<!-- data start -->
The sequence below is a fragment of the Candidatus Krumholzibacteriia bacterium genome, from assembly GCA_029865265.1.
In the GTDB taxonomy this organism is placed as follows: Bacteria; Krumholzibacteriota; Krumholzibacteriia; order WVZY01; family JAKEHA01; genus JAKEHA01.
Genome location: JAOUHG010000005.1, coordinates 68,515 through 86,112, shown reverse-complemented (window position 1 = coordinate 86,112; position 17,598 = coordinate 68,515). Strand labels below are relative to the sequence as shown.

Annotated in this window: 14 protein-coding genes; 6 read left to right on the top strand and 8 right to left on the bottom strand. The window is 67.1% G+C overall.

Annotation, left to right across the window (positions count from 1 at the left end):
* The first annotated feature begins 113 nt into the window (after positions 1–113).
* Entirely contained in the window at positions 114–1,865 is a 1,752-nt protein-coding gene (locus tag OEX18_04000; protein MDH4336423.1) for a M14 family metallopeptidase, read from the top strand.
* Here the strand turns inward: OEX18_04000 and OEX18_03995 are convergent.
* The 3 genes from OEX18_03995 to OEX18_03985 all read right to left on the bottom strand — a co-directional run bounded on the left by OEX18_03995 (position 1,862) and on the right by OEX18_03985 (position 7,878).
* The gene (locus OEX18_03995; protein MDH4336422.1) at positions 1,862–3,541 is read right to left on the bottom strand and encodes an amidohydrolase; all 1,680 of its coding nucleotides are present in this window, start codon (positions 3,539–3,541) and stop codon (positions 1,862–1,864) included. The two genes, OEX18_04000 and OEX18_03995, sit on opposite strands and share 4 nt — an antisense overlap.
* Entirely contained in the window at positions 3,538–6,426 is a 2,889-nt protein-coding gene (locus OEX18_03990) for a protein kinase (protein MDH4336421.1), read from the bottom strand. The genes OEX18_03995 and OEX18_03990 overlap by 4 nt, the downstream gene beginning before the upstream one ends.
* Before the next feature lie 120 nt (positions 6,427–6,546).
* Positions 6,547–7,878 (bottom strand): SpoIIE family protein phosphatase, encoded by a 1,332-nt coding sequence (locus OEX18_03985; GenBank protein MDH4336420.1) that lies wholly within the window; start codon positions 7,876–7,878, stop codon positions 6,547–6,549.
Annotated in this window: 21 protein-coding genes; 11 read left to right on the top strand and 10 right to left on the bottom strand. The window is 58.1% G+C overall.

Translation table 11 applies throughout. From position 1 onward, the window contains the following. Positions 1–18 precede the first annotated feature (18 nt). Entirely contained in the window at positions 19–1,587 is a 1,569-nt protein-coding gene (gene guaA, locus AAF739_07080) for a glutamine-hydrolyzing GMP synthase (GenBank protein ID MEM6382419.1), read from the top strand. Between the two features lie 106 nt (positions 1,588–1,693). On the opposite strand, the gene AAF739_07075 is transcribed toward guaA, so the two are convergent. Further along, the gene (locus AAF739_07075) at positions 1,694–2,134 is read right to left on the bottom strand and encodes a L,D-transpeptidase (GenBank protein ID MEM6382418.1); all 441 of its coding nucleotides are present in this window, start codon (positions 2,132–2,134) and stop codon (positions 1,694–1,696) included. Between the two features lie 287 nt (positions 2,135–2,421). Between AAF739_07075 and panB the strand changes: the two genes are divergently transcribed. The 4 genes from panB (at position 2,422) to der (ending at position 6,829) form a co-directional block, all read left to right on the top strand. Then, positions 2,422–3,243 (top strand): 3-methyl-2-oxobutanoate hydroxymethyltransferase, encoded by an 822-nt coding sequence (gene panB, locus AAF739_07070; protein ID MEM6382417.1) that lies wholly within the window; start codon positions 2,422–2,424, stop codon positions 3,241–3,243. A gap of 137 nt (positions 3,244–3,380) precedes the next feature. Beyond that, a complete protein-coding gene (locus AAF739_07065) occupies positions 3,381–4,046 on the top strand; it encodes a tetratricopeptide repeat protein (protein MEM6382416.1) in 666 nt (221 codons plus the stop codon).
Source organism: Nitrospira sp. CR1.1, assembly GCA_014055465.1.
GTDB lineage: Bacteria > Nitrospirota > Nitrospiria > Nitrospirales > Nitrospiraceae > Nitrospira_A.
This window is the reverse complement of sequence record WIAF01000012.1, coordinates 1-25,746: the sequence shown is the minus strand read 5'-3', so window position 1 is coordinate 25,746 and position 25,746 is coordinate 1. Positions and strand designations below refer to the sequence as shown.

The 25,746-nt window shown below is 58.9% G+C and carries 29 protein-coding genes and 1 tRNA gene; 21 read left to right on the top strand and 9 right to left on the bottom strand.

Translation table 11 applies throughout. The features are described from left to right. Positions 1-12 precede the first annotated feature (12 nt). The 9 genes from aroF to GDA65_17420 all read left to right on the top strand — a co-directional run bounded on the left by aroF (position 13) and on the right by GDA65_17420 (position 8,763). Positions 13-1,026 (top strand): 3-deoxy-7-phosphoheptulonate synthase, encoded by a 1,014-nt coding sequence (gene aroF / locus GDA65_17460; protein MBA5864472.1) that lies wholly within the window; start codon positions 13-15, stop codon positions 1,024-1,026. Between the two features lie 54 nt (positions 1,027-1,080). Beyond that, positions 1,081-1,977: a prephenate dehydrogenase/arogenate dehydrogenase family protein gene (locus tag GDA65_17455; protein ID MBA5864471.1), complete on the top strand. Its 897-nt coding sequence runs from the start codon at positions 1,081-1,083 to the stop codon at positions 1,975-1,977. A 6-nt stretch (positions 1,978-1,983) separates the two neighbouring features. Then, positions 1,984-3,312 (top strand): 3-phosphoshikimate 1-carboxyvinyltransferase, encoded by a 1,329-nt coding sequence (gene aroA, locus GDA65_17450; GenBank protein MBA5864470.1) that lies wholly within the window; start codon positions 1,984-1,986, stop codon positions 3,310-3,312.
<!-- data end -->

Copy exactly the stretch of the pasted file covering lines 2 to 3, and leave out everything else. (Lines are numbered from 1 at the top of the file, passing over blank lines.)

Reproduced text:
In the GTDB taxonomy this organism is placed as follows: Bacteria; Krumholzibacteriota; Krumholzibacteriia; order WVZY01; family JAKEHA01; genus JAKEHA01.
Genome location: JAOUHG010000005.1, coordinates 68,515 through 86,112, shown reverse-complemented (window position 1 = coordinate 86,112; position 17,598 = coordinate 68,515). Strand labels below are relative to the sequence as shown.